1:41:20 Dr. Daniel McDowell: The demonstration of US control over the actual flow of dollars, of communication, absolutely provides information to adversaries to prepare for events where they may face similar circumstances. And so I think what we’re seeing is China, we’re seeing Russia, we’re seeing other countries try to create alternative payments networks. Russia has its own SPFS payment messaging system. It’s quite small. It was launched in 2014, not coincidentally, after the initial round of sanctions targeting Russia. In terms of CIPS, China’s cross border payments network, Belarus announced it was having banks join immediately following the 2022 sanctions. So what I’m saying is there’s a pattern between when the United States mobilizes control over the pipes and the messaging of cross-border payments and adversaries looking for alternatives. It doesn’t mean they’re using them, but they’re getting plugged into the system as at least sort of a rainy day option in the event of a future targeting.
1:45:35 Dr. Daniel McDowell: I look at China not just as a typical country, because I think they’re an alternative service provider. Most countries fall into alternative service users; they’re looking for an alternative to the dollar. China, you could perhaps put Europe in this as well, are the only two sort of economic BLOCs capable, I think, of constructing an attractive enough cross-border payments network that could attract those alternative service users that are looking for that network. And so that’s why I think again, with China, there should be a higher bar of scrutiny.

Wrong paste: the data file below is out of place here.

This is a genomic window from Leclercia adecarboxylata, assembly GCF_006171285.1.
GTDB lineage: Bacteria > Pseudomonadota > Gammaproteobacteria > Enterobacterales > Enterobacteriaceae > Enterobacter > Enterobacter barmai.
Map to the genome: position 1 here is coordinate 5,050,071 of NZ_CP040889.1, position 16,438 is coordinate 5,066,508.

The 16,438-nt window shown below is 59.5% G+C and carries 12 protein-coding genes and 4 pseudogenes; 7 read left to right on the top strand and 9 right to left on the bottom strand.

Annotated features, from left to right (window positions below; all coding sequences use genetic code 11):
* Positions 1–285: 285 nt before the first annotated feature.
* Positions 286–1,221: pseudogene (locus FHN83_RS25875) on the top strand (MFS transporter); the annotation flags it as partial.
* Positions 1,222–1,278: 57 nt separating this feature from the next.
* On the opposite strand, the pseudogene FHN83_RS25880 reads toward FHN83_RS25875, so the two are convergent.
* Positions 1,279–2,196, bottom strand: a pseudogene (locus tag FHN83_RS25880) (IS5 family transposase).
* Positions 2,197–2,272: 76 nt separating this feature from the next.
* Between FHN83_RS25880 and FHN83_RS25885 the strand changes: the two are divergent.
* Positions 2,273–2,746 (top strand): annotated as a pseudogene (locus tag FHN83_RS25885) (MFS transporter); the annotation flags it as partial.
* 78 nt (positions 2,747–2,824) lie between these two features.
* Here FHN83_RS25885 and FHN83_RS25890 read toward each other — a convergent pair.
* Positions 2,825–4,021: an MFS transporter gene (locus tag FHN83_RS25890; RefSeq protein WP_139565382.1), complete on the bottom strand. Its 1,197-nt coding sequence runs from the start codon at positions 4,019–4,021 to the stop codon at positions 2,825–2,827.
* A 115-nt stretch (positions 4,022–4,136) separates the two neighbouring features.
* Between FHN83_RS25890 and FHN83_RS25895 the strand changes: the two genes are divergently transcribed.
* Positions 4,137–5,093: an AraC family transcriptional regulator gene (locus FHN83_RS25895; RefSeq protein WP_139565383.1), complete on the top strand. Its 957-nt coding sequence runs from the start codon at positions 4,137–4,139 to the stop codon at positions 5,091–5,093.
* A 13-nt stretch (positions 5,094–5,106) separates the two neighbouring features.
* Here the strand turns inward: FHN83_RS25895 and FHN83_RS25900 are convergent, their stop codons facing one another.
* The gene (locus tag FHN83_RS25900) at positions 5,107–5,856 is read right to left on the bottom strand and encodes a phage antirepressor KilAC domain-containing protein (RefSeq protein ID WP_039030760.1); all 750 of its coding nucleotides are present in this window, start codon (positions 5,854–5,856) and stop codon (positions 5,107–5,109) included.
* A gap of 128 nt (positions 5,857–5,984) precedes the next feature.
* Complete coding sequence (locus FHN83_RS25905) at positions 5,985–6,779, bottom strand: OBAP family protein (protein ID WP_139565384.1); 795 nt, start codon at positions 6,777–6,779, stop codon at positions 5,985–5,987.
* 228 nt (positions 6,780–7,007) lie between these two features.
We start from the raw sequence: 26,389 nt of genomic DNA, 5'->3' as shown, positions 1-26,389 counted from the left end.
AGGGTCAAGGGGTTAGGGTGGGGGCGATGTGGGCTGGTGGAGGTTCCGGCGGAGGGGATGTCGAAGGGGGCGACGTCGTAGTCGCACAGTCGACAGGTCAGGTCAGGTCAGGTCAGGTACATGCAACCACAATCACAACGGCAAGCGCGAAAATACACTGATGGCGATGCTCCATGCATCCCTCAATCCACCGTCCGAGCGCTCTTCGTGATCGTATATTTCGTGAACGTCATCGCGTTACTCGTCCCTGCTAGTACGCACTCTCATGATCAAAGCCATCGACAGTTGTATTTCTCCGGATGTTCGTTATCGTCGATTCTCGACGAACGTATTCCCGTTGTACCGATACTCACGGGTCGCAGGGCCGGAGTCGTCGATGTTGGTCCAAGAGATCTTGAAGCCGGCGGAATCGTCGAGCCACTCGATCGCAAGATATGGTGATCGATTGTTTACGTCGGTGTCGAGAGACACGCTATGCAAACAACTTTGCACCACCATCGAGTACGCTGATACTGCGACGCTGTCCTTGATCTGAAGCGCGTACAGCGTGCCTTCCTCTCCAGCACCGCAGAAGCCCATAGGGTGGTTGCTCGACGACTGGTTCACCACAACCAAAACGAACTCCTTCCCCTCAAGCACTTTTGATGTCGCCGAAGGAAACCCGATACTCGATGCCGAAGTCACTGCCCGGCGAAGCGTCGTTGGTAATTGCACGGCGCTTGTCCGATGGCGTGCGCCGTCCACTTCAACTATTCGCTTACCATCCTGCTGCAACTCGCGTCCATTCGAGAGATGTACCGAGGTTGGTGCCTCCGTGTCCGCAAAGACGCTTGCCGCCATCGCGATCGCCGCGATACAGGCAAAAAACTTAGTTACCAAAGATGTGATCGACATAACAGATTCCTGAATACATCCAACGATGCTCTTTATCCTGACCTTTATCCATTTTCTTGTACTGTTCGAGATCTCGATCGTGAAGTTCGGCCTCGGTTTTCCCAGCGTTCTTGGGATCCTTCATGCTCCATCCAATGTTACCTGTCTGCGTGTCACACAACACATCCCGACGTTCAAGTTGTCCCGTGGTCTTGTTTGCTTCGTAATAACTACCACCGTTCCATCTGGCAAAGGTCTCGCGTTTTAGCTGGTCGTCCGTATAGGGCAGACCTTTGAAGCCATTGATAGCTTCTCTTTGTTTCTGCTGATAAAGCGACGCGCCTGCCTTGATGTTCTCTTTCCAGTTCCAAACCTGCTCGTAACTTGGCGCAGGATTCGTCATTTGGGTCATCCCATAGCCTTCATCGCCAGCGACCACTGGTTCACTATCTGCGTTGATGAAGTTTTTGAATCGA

2:02:20 Dr. Tyler Goodspeed: As deficits mount and as the debt burden rises above 100%, I think the Congressional Budget Office has it ending the budget window at about 119% of our economy, then we will probably observe an acceleration of diversification away from the dollar as a hedge. Again, I don’t see another single currency displacing the dollar as the major international currency or as the major reserve currency, but continued diversification.
May 25, 2023
House Financial Services Committee
- Jesse M. Schreger, Associate Professor of Business, Columbia Business School
- Mark Rosen, Partner, Advection Growth Capital and former Acting Executive Director, International Monetary Fund (IMF)
- Daniel F. Runde, Senior Vice President, Center for Strategic & International Studies(CSIS)
- Rich Powell, Chief Executive Officer, ClearPath & ClearPath Action
- Daouda Sembene, Distinguished Nonresident Fellow, CGD and CEO, AfriCatalyst
39:55 Mark Rosen: The IMF is the global lender of last resort to countries that are in economic distress. IMF borrowers usually have a balance of payments problem, are running out of foreign exchange reserves, and so cannot meet their obligations. The IMF negotiates a set of economic policies with the borrower in government to alleviate the crisis, and, conditional on the government implementing the agreed policies, provides a loan in tranches, normally over a three year period.
41:00 Mark Rosen: The biggest challenge the IMF faces today is China which, as we’ve heard, has lent vast sums to emerging market and low income countries in a non-transparent and irresponsible manner. Many IMF members are now struggling to repay China.
42:05 Mark Rosen: The United States is the largest shareholder in the IMF and has veto power over certain key decisions and it’s critical that the US continues to maintain its ownership of more than 15% which enables it to have this veto power.